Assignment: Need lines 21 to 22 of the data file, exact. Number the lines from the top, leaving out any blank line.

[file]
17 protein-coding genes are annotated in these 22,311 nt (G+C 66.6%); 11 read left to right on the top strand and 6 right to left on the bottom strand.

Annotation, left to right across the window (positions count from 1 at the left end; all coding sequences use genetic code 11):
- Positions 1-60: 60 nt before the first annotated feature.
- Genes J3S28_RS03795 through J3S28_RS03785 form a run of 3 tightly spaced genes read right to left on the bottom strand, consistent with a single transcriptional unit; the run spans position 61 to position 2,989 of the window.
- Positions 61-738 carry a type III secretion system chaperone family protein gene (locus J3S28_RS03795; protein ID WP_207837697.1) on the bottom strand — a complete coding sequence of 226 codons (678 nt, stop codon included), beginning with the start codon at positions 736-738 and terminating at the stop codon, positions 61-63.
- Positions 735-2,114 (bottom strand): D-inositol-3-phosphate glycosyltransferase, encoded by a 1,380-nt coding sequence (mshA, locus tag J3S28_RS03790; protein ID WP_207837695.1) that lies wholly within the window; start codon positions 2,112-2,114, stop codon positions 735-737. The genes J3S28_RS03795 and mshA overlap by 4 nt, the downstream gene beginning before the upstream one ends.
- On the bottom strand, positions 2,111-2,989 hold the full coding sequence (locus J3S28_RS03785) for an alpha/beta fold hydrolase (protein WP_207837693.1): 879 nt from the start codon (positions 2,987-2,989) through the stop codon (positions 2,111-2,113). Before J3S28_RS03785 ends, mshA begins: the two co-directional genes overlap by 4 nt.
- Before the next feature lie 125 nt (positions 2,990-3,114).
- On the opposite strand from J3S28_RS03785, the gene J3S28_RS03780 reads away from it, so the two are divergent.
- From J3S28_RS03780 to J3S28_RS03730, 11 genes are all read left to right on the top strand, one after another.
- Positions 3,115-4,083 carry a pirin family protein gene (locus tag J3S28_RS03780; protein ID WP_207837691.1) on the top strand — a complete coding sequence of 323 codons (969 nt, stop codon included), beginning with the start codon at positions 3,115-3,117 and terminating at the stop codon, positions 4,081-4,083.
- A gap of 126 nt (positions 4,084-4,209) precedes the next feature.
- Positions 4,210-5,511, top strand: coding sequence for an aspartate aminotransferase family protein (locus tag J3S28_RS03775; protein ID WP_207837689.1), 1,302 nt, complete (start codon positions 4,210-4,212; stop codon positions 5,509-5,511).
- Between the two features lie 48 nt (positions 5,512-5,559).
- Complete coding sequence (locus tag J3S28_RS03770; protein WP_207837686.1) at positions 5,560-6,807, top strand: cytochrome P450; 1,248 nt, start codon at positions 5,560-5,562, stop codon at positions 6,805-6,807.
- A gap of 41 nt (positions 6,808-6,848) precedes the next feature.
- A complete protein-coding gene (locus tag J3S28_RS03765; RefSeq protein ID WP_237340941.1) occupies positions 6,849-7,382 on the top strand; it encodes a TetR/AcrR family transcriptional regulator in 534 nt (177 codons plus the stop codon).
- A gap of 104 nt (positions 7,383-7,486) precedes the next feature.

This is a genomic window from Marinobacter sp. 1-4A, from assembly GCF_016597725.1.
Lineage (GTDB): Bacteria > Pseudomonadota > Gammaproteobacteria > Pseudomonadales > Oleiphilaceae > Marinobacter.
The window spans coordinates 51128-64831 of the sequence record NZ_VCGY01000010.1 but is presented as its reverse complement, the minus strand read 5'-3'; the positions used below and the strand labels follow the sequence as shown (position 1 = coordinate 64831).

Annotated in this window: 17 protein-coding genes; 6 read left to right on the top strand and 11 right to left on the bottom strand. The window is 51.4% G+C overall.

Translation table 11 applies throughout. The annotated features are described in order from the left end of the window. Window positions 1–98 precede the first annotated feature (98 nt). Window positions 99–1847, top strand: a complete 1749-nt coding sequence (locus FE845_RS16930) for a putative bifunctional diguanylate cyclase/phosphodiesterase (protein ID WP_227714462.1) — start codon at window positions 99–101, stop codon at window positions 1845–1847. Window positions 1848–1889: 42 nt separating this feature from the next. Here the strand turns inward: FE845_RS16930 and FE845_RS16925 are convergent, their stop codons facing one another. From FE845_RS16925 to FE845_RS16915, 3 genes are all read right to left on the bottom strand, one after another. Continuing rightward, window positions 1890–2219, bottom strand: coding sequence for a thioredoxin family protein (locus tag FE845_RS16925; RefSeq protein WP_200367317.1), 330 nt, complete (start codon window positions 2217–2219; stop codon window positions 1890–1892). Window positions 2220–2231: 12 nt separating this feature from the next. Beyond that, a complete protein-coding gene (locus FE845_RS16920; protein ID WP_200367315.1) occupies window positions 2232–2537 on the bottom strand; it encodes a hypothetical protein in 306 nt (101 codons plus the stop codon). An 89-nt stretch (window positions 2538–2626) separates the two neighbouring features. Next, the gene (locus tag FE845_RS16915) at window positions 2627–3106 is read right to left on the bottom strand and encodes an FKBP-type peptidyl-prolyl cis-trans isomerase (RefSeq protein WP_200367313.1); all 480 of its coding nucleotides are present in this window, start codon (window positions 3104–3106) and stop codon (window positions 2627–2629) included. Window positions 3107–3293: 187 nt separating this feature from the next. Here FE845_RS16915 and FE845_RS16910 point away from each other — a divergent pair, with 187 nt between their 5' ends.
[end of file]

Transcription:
The window spans coordinates 51128-64831 of the sequence record NZ_VCGY01000010.1 but is presented as its reverse complement, the minus strand read 5'-3'; the positions used below and the strand labels follow the sequence as shown (position 1 = coordinate 64831).

Annotated in this window: 17 protein-coding genes; 6 read left to right on the top strand and 11 right to left on the bottom strand. The window is 51.4% G+C overall.